Other internal changed were safer ventilation and more secured aviation-fuel systems as well as replacing the combat information center below the armored deck and the installation of a second flight-deck catapult (the hangar deck catapult was definitely eliminated as useless) and a third Mk 37 fire-control director. Some of these changed were also ported on the earlier Essexes that went back for an overhaul in 1945.

In total over 100 small and large changes were made and deocumented. HMS Intrepid for example during repairs and refit received two new H-4B flight deck catapults replacing its H-4A and in general more 40 mm mounts were installed, gradually replacing the already ioncreased 20 mm mounts. Electronics were also altered with new fighter-control radar and enlarged flag bridge for more efficient deck management operations. All produced a “jungle” of modifications and eventually all Essexes ended different in the winter of 1945.

There were two major impetus behind halting the construction of some less advanced ships in construction after V-Day: The upcoming Jets programs, which required reinforced flight decks, catapults, lifts, but also larger avgas reserves for these hungry beasts. But the move was decidedly there and nothing could stop this evolution initiated in 1944. In 1945 all belligerents had jets programs at various degree of advancement, and three had operational squadrons. Pilots which had tried these were in no doubt they would replace piston-engine models, but the latter were available in quantity and lingered for more years, in fact until the Korean war.

The F8F Bearcat, F7F Tigercat, Guardian, Mauler, Skyraider, were all of this late generationin actve service until 1949 and the legacy Essexes were perfectly adequate for these, but jets required modified Essexes or new carriers, which was not evident after all programs had been cancelled.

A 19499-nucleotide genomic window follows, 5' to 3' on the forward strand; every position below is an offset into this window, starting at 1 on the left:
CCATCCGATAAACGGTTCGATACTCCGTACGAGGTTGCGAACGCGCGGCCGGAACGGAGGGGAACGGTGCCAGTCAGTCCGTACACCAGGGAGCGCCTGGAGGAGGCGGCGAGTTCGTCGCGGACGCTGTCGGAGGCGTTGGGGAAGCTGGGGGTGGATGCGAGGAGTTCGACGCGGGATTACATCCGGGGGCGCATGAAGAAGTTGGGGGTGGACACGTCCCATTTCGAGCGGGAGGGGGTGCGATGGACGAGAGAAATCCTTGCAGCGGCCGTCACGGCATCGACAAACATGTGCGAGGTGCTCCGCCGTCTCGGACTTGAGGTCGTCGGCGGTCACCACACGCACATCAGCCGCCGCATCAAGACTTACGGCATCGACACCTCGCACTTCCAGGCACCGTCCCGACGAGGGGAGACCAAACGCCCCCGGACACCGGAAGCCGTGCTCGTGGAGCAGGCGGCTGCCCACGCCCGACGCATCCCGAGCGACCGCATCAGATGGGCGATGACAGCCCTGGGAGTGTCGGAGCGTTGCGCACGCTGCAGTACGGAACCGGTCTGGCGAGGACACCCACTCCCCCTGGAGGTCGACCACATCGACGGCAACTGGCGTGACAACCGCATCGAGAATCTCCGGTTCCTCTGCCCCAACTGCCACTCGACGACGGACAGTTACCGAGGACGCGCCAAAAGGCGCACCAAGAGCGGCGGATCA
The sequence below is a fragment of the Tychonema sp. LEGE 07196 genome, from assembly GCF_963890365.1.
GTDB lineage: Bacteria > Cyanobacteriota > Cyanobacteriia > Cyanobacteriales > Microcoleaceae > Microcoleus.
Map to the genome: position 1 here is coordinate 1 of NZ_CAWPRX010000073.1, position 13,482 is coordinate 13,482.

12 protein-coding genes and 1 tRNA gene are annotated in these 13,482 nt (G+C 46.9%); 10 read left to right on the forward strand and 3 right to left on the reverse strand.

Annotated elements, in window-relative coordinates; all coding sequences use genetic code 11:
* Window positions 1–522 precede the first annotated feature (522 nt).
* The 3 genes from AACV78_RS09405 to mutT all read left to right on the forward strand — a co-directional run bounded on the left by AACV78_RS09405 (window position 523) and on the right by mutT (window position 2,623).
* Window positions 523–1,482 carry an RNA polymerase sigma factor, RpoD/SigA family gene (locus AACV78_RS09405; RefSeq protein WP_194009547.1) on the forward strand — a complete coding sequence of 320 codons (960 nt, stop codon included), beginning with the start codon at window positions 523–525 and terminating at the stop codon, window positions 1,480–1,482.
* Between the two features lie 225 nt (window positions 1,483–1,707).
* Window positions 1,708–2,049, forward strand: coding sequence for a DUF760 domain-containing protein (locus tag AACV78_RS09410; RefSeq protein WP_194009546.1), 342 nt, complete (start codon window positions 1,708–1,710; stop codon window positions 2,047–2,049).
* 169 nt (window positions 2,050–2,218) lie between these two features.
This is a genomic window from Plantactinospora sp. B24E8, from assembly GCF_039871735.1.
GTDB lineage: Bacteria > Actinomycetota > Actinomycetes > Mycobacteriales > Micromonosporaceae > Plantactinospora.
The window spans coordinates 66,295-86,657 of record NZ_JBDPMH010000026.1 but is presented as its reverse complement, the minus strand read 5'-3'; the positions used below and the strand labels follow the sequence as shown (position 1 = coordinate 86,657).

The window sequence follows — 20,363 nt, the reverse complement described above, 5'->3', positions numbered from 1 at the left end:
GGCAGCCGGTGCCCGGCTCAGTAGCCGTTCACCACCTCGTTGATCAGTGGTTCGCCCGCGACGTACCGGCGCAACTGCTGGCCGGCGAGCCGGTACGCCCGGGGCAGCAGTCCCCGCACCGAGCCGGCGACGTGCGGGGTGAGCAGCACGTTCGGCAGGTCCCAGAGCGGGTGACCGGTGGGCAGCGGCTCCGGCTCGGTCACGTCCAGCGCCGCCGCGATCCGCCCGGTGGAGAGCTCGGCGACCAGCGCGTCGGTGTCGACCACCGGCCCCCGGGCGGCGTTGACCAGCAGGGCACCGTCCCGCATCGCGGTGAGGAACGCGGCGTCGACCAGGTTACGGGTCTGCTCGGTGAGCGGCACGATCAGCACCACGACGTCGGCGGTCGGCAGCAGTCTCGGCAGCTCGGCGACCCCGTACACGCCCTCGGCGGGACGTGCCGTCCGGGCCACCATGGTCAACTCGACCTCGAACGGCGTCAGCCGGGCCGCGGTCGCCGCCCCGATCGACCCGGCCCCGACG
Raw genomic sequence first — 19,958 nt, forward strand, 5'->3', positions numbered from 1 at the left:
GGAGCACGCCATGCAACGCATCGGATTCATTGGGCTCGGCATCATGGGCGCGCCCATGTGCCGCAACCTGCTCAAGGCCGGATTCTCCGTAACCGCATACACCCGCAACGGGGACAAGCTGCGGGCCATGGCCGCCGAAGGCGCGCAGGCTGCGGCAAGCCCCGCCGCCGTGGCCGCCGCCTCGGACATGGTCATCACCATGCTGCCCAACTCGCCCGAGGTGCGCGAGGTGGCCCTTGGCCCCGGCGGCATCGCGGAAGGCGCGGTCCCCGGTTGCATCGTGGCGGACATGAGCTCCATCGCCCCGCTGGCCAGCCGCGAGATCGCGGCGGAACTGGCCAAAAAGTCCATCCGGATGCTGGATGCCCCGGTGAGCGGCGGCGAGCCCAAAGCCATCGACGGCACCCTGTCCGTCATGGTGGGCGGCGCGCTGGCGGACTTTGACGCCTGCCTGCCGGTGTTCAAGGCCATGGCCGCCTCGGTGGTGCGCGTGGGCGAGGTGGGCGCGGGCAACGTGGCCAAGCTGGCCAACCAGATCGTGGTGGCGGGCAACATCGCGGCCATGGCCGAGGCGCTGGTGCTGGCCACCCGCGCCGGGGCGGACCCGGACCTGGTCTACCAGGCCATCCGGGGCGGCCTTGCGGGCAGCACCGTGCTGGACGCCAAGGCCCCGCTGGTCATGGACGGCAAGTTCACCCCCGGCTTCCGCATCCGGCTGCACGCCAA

The second point was to digest war lessons emerging from heavy combat seen by the Essexes especially in 1945, with the near loss of USS Franklin (924 killed in action) and Bunker Hill which were repaired by never returned to service.

But also the crumbled flight decks during Typhoon Cobra. This led to a redesign of the latter, completely enclosed and called the “hurricane bow”. There was also the realization (also born from the Okinawa campaign) that 20 mm A guns were less effective than the 40 mm, leading to replacement and/or removal and work on a solid in-between the heavy 5-in/38 and 40 mm Bofors: The 3-in/50 Mark 33 AA guns. And there was the need for better, upgraded radars, with longer range, more accuracy and better displays, as well as a more efficient Central Operation, starting with the “long bow” Essexes as a base.
In the end, most Essex-class ships were placed in reserve by 1947 and only five ships completed after the war were kept in service. The most famous of these and first completed with all postwar lessons applied was USS Oriskany.

USS Oriskany (CV-34) The forerunner

USS Oriskany off Midway 1967

The name “Oriskany” went from CV-18 renamed Wasp in 1942 from CV-34, laid down on 1 May 1944 at New York Naval Shipyard and launched on 13 October 1945. At that stage, the war was over, the Essex class program cancelled (at least te less advanced ships). She was approximately 85% complete at that stage. Construction was thus suspended, pending a decision about her fate, completion as such, modernization (thus redesign delay) or outright scrapping. This limbo went on in 1946 until it was decided to create around her a completely new redesign of the Essex class, likely to be applied to other uncompleted ships and upgrade all remaining Essexes. She became essentially the prototype for a radical list of changes registered by the Navy under the SCB-27 modernization program.